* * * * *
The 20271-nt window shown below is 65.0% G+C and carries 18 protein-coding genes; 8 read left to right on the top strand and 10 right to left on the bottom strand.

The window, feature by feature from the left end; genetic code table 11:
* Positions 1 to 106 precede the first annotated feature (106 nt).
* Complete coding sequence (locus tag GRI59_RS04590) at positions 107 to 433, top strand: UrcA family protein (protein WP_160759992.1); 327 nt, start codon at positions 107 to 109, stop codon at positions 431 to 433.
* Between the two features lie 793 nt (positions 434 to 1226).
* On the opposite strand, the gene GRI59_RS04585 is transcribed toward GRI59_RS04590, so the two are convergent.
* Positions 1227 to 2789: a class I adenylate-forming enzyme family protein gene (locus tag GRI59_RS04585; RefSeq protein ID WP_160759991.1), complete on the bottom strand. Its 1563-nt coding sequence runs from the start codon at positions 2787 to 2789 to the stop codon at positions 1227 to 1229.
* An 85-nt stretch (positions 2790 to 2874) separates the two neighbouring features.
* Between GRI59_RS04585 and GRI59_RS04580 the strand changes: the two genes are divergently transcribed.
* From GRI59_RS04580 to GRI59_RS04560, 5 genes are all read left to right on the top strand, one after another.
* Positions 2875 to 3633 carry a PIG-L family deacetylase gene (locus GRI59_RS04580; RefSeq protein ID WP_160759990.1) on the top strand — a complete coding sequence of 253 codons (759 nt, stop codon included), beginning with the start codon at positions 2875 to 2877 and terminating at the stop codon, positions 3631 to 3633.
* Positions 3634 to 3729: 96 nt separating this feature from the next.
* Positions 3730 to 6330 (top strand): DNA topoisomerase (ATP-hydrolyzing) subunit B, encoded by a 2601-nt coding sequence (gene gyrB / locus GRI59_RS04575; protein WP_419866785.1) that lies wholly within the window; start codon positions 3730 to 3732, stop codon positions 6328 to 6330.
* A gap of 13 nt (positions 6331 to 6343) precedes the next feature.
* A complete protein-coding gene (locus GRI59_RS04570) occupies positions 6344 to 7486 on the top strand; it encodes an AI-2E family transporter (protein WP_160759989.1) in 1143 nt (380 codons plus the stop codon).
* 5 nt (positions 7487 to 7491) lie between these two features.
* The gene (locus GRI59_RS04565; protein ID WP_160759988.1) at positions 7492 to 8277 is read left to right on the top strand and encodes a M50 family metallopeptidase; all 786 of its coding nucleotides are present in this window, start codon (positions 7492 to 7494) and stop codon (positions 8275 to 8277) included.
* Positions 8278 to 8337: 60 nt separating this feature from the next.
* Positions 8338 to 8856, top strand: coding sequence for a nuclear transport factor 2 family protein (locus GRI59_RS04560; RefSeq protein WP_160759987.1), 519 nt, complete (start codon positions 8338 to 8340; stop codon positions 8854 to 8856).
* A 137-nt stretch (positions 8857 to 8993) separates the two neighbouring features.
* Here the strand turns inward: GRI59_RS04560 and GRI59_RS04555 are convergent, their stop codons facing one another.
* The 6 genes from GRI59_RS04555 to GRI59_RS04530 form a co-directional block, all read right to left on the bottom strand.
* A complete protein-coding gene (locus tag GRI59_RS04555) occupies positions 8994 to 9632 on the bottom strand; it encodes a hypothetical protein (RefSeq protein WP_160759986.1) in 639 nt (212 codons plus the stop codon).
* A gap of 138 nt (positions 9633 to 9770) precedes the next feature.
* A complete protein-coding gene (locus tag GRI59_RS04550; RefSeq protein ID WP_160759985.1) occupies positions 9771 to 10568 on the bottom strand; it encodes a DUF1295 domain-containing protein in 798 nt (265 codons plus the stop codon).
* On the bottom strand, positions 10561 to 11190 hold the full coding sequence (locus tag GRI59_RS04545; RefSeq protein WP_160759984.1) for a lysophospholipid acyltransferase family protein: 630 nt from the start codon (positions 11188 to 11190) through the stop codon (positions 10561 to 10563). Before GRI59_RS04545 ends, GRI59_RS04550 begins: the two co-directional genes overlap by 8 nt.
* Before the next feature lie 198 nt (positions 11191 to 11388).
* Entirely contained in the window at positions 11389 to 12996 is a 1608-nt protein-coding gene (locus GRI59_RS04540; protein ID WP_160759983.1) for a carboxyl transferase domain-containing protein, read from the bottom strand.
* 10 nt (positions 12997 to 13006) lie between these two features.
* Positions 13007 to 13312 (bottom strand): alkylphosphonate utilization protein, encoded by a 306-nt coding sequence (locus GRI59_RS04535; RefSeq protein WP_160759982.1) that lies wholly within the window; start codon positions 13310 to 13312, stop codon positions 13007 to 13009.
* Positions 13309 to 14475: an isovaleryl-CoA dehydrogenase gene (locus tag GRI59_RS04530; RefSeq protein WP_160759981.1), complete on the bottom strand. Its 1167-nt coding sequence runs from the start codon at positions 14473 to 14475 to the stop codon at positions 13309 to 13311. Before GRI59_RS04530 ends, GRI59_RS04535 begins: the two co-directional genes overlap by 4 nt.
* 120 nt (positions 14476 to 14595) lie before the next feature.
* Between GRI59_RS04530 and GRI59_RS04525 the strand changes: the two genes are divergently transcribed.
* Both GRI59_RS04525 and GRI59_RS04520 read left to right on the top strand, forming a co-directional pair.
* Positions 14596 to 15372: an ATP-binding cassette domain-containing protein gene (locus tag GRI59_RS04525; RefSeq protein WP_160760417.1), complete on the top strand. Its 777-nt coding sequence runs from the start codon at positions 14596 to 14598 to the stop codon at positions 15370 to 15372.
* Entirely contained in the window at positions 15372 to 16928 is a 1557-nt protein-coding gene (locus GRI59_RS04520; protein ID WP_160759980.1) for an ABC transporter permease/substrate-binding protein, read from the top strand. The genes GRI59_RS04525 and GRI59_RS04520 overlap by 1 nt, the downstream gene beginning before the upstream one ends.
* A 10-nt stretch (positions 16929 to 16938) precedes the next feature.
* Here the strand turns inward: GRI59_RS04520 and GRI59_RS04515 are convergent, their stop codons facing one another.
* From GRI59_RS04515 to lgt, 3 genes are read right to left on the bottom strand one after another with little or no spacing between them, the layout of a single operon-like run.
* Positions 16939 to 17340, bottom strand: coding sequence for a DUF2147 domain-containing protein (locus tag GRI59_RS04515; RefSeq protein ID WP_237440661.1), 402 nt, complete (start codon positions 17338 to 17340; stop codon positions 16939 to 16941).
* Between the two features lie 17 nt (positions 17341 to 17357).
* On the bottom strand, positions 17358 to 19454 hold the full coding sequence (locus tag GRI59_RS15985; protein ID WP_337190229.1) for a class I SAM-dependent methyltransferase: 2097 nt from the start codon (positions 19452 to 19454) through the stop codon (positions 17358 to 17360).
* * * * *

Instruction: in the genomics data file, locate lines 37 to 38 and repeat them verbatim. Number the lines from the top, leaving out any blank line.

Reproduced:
* A 10-nt stretch (positions 16929 to 16938) precedes the next feature.
* Here the strand turns inward: GRI59_RS04520 and GRI59_RS04515 are convergent, their stop codons facing one another.